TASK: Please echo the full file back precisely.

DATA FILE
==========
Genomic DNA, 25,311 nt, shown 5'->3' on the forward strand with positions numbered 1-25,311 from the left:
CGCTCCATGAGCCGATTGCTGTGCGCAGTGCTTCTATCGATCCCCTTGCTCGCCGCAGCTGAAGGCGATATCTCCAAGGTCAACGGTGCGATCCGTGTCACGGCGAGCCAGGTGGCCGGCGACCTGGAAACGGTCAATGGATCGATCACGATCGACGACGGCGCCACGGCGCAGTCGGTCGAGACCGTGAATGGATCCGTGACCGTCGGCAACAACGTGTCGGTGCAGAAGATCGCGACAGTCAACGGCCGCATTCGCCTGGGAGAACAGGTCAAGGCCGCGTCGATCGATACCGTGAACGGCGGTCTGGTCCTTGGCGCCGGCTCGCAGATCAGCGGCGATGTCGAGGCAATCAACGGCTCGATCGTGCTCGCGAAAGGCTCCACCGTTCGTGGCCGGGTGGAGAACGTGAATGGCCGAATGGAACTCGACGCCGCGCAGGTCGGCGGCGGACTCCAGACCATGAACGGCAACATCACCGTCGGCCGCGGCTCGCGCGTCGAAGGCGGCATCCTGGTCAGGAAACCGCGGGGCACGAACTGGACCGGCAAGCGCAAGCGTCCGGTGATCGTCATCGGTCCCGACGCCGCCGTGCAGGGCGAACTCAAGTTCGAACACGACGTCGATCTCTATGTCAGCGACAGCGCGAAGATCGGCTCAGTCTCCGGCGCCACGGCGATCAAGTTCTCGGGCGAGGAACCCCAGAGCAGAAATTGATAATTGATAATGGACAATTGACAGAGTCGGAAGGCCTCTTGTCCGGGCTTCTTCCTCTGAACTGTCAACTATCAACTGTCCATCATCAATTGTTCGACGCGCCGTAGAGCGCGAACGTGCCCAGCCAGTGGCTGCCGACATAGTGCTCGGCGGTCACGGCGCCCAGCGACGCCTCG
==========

Genomic DNA, 25,311 nt, shown 5'->3' on the forward strand with positions numbered 1-25,311 from the left:
CGCTCCATGAGCCGATTGCTGTGCGCAGTGCTTCTATCGATCCCCTTGCTCGCCGCAGCTGAAGGCGATATCTCCAAGGTCAACGGTGCGATCCGTGTCACGGCGAGCCAGGTGGCCGGCGACCTGGAAACGGTCAATGGATCGATCACGATCGACGACGGCGCCACGGCGCAGTCGGTCGAGACCGTGAATGGATCCGTGACCGTCGGCAACAACGTGTCGGTGCAGAAGATCGCGACAGTCAACGGCCGCATTCGCCTGGGAGAACAGGTCAAGGCCGCGTCGATCGATACCGTGAACGGCGGTCTGGTCCTTGGCGCCGGCTCGCAGATCAGCGGCGATGTCGAGGCAATCAACGGCTCGATCGTGCTCGCGAAAGGCTCCACCGTTCGTGGCCGGGTGGAGAACGTGAATGGCCGAATGGAACTCGACGCCGCGCAGGTCGGCGGCGGACTCCAGACCATGAACGGCAACATCACCGTCGGCCGCGGCTCGCGCGTCGAAGGCGGCATCCTGGTCAGGAAACCGCGGGGCACGAACTGGACCGGCAAGCGCAAGCGTCCGGTGATCGTCATCGGTCCCGACGCCGCCGTGCAGGGCGAACTCAAGTTCGAACACGACGTCGATCTCTATGTCAGCGACAGCGCGAAGATCGGCTCAGTCTCCGGCGCCACGGCGATCAAGTTCTCGGGCGAGGAACCCCAGAGCAGAAATTGATAATTGATAATGGACAATTGACAGAGTCGGAAGGCCTCTTGTCCGGGCTTCTTCCTCTGAACTGTCAACTATCAACTGTCCATCATCAATTGTTCGACGCGCCGTAGAGCGCGAACGTGCCCAGCCAGTGGCTGCCGACATAGTGCTCGGCGGTCACGGCGCCCAGCGACGCCTCG